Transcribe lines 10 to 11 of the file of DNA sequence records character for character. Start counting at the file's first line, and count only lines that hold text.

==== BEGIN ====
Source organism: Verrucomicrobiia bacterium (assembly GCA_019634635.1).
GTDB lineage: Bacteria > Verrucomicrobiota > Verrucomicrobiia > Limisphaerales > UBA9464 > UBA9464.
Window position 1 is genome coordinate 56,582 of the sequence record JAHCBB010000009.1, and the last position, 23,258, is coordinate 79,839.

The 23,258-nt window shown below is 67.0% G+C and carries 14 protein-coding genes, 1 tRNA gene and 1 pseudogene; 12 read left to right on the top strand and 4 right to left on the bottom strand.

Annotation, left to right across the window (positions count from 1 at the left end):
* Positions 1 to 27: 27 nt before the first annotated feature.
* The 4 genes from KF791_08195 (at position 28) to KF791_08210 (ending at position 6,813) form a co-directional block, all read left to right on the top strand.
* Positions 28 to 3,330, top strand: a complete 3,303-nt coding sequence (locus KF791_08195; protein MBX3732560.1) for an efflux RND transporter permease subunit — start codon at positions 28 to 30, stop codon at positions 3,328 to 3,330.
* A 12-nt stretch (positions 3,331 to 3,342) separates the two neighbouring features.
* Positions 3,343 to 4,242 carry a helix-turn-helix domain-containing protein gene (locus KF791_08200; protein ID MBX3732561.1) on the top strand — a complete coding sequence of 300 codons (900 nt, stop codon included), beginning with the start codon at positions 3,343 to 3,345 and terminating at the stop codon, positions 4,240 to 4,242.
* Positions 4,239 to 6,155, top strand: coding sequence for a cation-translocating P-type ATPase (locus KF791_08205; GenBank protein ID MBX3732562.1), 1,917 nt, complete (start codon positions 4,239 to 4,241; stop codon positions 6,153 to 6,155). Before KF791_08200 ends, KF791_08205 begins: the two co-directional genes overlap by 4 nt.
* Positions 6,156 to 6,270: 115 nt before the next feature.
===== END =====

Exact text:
* Positions 3,343 to 4,242 carry a helix-turn-helix domain-containing protein gene (locus KF791_08200; protein ID MBX3732561.1) on the top strand — a complete coding sequence of 300 codons (900 nt, stop codon included), beginning with the start codon at positions 3,343 to 3,345 and terminating at the stop codon, positions 4,240 to 4,242.
* Positions 4,239 to 6,155, top strand: coding sequence for a cation-translocating P-type ATPase (locus KF791_08205; GenBank protein ID MBX3732562.1), 1,917 nt, complete (start codon positions 4,239 to 4,241; stop codon positions 6,153 to 6,155). Before KF791_08200 ends, KF791_08205 begins: the two co-directional genes overlap by 4 nt.